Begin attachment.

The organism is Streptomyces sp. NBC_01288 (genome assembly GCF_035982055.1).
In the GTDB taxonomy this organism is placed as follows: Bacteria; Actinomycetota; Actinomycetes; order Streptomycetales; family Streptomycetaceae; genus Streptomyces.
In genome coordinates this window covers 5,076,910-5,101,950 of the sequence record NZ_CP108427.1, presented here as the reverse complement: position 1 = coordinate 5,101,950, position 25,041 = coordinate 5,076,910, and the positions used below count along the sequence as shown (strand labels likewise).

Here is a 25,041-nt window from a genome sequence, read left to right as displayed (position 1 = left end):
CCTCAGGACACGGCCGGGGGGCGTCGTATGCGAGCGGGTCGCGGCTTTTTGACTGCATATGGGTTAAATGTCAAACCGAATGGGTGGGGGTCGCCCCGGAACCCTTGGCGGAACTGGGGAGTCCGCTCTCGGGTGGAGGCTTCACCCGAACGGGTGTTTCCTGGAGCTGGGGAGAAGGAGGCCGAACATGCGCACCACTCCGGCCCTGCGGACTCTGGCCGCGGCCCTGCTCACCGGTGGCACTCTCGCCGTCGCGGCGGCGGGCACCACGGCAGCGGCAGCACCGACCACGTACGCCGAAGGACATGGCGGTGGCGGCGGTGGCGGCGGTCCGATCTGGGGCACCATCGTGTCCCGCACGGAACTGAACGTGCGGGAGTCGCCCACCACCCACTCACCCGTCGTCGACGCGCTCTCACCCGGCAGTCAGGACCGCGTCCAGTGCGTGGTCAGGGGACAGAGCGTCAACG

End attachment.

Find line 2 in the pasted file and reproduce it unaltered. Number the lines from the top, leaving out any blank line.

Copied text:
In the GTDB taxonomy this organism is placed as follows: Bacteria; Actinomycetota; Actinomycetes; order Streptomycetales; family Streptomycetaceae; genus Streptomyces.